One could loosely define automation as “making stuff that makes stuff”

— Nano

Keep in mind this is only one possible definition of the genre, but it already runs into some problems. For example Nanocarbon Alloy, one of the most important Astroneer endgame materials, already fails to be automated at one of the most basic steps of getting all required resources together—which isn’t necessarily bad though, the game wasn’t developed as an automation game. The auto arm—and with it some other tools to automate—only got added in version 1.13, a full year after the original 1.0 release of the pure survival game.

Many (survival) games feature some sort of automation today: Minecraft’s hopper, added with version 1.5 in early 2013 is the first example of a simple machine to machine transfer I could find, and might have influenced Factorio’s inserter too, but ASTRONEER’s auto arm, the auto miner, the conveyors in TerraTech, the belts in some Overcooked levels are all reminiscent of similar Factorio mechanics, and all got released after Factorio first got popular. And then there are mods: Basically every tech Minecraft mod since 1.6.4 (although those might also be influenced by the earlier Minecraft mods) features automation.

Still, none of the games above have automation as the defining mechanic, it only gets complimented by it. You might spend way too long building complex machineries, intricate factories, and tightly packed rovers, but none of them progress your gameplay directly. You still need to explore, discover, fight, and decorate your way further towards your final goal. There can however be made an argument for SkyFactory, one of my favourite Minecraft mod packs, which circumvents the problem of exploration by having nothing to explore. It still allows you to encase your factory in nice blocks, decorate it with flowers, which is the other main goal of Minecraft, only coming as a secondary possibility in Factorio.

How do games not generally regarded as automation fall into the scheme from part one then? Logistics present themselves in the form of inventory management, and is a common part of survival games, as is the open world. And the skill tree, which the automation games make completely unfeasible to hand craft, is just supplemented by automation in the other games. This supplementation is the important part, adding automation as another mechanic among many has become popular with the popularity of automation games.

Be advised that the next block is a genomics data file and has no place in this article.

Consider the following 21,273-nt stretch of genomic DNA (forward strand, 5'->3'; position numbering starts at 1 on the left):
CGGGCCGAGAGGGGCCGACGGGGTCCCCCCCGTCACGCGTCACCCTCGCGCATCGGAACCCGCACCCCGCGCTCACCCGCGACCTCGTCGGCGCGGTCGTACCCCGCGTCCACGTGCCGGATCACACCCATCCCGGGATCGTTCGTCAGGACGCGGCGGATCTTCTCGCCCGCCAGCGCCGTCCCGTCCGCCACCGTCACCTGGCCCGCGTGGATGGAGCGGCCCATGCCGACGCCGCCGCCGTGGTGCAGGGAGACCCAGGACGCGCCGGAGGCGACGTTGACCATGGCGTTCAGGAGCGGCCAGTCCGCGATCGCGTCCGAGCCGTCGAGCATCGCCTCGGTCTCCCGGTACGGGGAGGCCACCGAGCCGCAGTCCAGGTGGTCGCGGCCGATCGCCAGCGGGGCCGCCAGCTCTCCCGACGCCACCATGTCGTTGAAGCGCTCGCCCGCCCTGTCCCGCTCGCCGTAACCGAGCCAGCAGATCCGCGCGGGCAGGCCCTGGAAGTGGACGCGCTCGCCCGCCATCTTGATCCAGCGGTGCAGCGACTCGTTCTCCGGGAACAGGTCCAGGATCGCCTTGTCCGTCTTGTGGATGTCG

Part 3: Simulation, Idle, and Puzzle Games

Most games so far are in some way an open-world survival or sandbox game, however there is a subgenre of automation most of us have come on contact with and regularly play: Designing the assembly line itself. There are numerous automation puzzlers which exclusively focus on that part of automation. One example is Opus Magnum, as already mentioned, or factori, a game scoring one of the first places in the recent GMTK 2021 game jam. Both fit the definition (“you make stuff that makes stuff”) chemicals in one, and letters in the other. Does Emergency Protocol (there area lot of puzzle games in game jams btw) fit the definition? You make a pattern that makes a path? In its core it sounds like automation—you tell a little robot what to do (program it), and it repeats your commands—but that also sounds similar to idle games—set something up, and it does a job for you while you are away.

Speaking of which, idle games aren’t really considered automation games, and neither are management games or simulation games, as I discussed in my last article. But then again, there is the meme of automating Factorio itself, which some players have successfully done. On a more serious note, some players really do play Factorio as a management game—city block blueprints often have every assembly line, every problem already solved, your job now is to balance the different resources and power, and manage the factory on the larger scale.

Conclusion

To summarise, automation still isn’t a type of game like “puzzler”, but it can definitely be the defining genre. However it is still possible to add automation to game, without having it at its core. That being said, my last article left automation a bit more open, and I hope I could give a more SATISFACTORY definition and conclusion this time by FACTORIOing in more recent games.

Contributing

As always, we’re looking for people that want to contribute to Alt-F4, be it by submitting an article or by helping with translation. If you have something interesting in mind that you want to share with the community in a polished way, this is the place to do it. If you’re not too sure about it we’ll gladly help by discussing content ideas and structure questions. If that sounds like something that’s up your alley, join the Discord to get started!